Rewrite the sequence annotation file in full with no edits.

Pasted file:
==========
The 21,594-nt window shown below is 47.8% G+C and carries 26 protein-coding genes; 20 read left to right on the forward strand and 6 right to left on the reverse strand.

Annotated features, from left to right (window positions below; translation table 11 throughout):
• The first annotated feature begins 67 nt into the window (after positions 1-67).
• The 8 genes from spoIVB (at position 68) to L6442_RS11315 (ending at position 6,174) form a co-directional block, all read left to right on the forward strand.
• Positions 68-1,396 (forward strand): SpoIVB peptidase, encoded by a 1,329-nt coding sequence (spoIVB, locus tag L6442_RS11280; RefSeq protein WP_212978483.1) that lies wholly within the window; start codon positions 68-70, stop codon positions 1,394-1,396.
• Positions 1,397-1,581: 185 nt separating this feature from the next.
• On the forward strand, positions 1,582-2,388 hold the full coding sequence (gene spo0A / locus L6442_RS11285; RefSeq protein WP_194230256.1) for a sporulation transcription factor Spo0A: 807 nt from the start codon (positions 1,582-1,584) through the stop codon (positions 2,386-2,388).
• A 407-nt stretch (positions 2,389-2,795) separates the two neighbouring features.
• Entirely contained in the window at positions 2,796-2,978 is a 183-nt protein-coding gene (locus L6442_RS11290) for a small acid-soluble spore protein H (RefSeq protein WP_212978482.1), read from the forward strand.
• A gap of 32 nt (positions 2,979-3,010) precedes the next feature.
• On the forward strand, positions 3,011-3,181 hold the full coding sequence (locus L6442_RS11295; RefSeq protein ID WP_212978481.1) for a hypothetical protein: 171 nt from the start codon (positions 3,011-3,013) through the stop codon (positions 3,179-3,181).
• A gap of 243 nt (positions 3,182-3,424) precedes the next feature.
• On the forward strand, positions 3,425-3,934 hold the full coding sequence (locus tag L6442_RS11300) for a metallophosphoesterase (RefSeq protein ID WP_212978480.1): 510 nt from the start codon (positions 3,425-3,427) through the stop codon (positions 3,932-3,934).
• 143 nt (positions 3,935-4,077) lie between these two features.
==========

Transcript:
The 21,594-nt window shown below is 47.8% G+C and carries 26 protein-coding genes; 20 read left to right on the forward strand and 6 right to left on the reverse strand.

Annotated features, from left to right (window positions below; translation table 11 throughout):
• The first annotated feature begins 67 nt into the window (after positions 1-67).
• The 8 genes from spoIVB (at position 68) to L6442_RS11315 (ending at position 6,174) form a co-directional block, all read left to right on the forward strand.
• Positions 68-1,396 (forward strand): SpoIVB peptidase, encoded by a 1,329-nt coding sequence (spoIVB, locus tag L6442_RS11280; RefSeq protein WP_212978483.1) that lies wholly within the window; start codon positions 68-70, stop codon positions 1,394-1,396.
• Positions 1,397-1,581: 185 nt separating this feature from the next.
• On the forward strand, positions 1,582-2,388 hold the full coding sequence (gene spo0A / locus L6442_RS11285; RefSeq protein WP_194230256.1) for a sporulation transcription factor Spo0A: 807 nt from the start codon (positions 1,582-1,584) through the stop codon (positions 2,386-2,388).
• A 407-nt stretch (positions 2,389-2,795) separates the two neighbouring features.
• Entirely contained in the window at positions 2,796-2,978 is a 183-nt protein-coding gene (locus L6442_RS11290) for a small acid-soluble spore protein H (RefSeq protein WP_212978482.1), read from the forward strand.
• A gap of 32 nt (positions 2,979-3,010) precedes the next feature.
• On the forward strand, positions 3,011-3,181 hold the full coding sequence (locus L6442_RS11295; RefSeq protein ID WP_212978481.1) for a hypothetical protein: 171 nt from the start codon (positions 3,011-3,013) through the stop codon (positions 3,179-3,181).
• A gap of 243 nt (positions 3,182-3,424) precedes the next feature.
• On the forward strand, positions 3,425-3,934 hold the full coding sequence (locus tag L6442_RS11300) for a metallophosphoesterase (RefSeq protein ID WP_212978480.1): 510 nt from the start codon (positions 3,425-3,427) through the stop codon (positions 3,932-3,934).
• 143 nt (positions 3,935-4,077) lie between these two features.